In a footnote, Freud discusses the question of whether this Platonic myth might have been derived from the Upanishads.* Freud attributes this discussion to Professor Heinrich Gomperz. "For we find the following passage in the Brihâdaranyaka-upanishad, 1, 4, 3 [Max-Müller's translation, 2, 85 f.], where the origin of the world from the Atman (the Self or Ego) is described: 'But he felt no delight. Therefore a man who is lonely feels no delight. He wished for a second. He was so large as man and wife together. He then made this his Self to fall in two, and then arose husband and wife. Therefore Yagñavalkya said: "We two are thus (each of us) like half a shell." Therefore the void which was there, is filled by the wife.' " (58).

[* Speculative treatises (c. 600 B.C.) concerned chiefly with a mystical interpretation of Vedic ritual and its relationship to man and the universe (see Sources of Indian Tradition, N. Y., 1959). - LMG]

(A comparison to Eve as formed from Adam's rib would be obvious, but misleading. Adam undergoes no appreciable physical change, and does not miss his rib at all. The splitting of the Atman is more into equal parts. So it is with the Platonic division. So it is also, as we shall see later, with the collective mind.)

Obviously, Freud is strongly attracted to the Symposium story, but he is also repelled: these biological unities, piles of doubled flesh, feature the required sort of repetition, but are lacking in credibility.

Thus Freud remains extremely skeptical, to say the least, about this "hypothesis that living substance at the time of its coming to life was torn apart into small particles, which have ever since endeavoured to reunite through the sexual instincts" (58). And yet he continues to wonder: "my assertion of the regressive character of instincts also rests upon observed material - namely on the facts of the compulsion to repeat" (59). What, then, is being repeated? Freud seems never to have found anything that he considered a satisfactory answer to this question.

* * *

Let us now consider the two passages in which Freud refers to Empedocles by name - the later one first, because it is shorter. In An Outline of Psycho-Analysis (written in 1938), Freud turns once again to the two basic instincts, Eros and the destructive instinct (or Thanatos), and elaborates upon the distinction as follows (XXIII, 148-149):

"The aim of the first of these basic instincts is to establish ever greater unities and to preserve them thus - in short, to bind together; the aim of the second is, on the contrary, to undo connections and so to destroy things. In the case of the destructive instinct we may suppose that its final aim is to lead what is living into an inorganic state. For this reason we also call it the death instinct. If we assume that living things came later than inanimate ones and arose from them, then the death instinct fits in with the formula we have proposed to the effect that instincts tend towards a return to an earlier state. In the case of Eros (or the love instinct) we cannot apply this formula. To do so would presuppose that living substance was once a unity which had later been torn apart and was now striving towards re-union."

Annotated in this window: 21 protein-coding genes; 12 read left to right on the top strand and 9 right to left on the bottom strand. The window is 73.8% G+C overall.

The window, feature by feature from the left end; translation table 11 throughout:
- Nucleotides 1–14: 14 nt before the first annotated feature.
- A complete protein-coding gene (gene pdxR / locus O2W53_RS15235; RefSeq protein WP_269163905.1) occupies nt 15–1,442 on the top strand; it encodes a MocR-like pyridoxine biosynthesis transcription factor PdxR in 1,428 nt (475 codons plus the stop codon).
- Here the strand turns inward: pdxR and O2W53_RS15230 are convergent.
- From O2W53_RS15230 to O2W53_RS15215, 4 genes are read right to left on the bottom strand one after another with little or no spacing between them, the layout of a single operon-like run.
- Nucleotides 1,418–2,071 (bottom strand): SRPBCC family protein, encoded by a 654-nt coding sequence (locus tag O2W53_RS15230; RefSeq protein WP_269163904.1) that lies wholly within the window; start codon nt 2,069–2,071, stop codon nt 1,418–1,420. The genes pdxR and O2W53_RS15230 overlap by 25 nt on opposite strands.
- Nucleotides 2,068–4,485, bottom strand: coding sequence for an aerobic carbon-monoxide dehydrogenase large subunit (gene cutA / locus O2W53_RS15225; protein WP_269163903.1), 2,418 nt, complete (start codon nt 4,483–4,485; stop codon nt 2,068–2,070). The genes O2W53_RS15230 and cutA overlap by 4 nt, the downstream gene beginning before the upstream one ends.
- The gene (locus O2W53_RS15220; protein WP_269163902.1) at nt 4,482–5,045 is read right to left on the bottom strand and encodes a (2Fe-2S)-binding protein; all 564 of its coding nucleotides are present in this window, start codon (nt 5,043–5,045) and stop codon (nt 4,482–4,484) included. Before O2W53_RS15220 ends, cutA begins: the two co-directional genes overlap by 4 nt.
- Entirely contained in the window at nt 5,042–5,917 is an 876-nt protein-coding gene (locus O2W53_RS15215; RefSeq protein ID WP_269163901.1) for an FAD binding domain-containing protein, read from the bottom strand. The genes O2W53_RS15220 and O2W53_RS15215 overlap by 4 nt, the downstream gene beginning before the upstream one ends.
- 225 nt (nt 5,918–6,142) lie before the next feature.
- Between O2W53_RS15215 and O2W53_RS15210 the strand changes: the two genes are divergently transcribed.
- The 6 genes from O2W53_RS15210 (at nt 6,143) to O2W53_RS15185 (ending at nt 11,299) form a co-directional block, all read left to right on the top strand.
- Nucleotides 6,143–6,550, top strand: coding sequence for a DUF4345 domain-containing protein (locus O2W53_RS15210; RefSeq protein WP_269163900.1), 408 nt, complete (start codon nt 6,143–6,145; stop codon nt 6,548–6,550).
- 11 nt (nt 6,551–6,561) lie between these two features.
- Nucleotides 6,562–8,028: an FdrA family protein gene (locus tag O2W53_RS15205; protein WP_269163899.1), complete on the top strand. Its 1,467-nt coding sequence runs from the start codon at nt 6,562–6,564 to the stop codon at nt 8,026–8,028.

At this point, Freud adds a footnote: "Creative writers have imagined something of the sort, but nothing like it is known to us from the actual history of living substance." (149). The reference is undoubtedly to Plato's Symposium, but Freud is again saying that life does not seem to have featured any such actual unities that were at one time torn apart and thereafter sought reunion.* [* But is not the unborn child and the mother an example of one of the "greater unities" that Freud here mentions? And has not Freud himself stressed the instinct "to return to the womb"? Why then does Freud rule out such a greater unity by saying that "nothing like it is known to us"? I do not know the answer, and I hope that someone better acquainted with Freud than I am can clarify this point and can explain why Freud says that: "In the case of Eros (or the love instinct) we cannot apply this formula", namely, the formula "that instincts tend towards a return to an earlier state." Even aside from the case of the mother and unborn child, however, it could be argued that the collective mind itself is the very sort of greater unity that might permit Eros to be viewed as a tendency to return to an earlier state.]

Freud then continues(149):

"In biological functions the two basic instincts operate against each other or combine with each other. Thus, the act of eating is a destruction of the object with the final aim of incorporating it, and the sexual act is an act of aggression with the purpose of the most intimate union. This concurrent and mutually opposing action of the two basic instincts gives rise to the whole variegation of the phenomena of life. The analogy of our two basic instincts extends from the sphere of living things to the pair of opposing forces - attraction and repulsion - which rule in the inorganic world."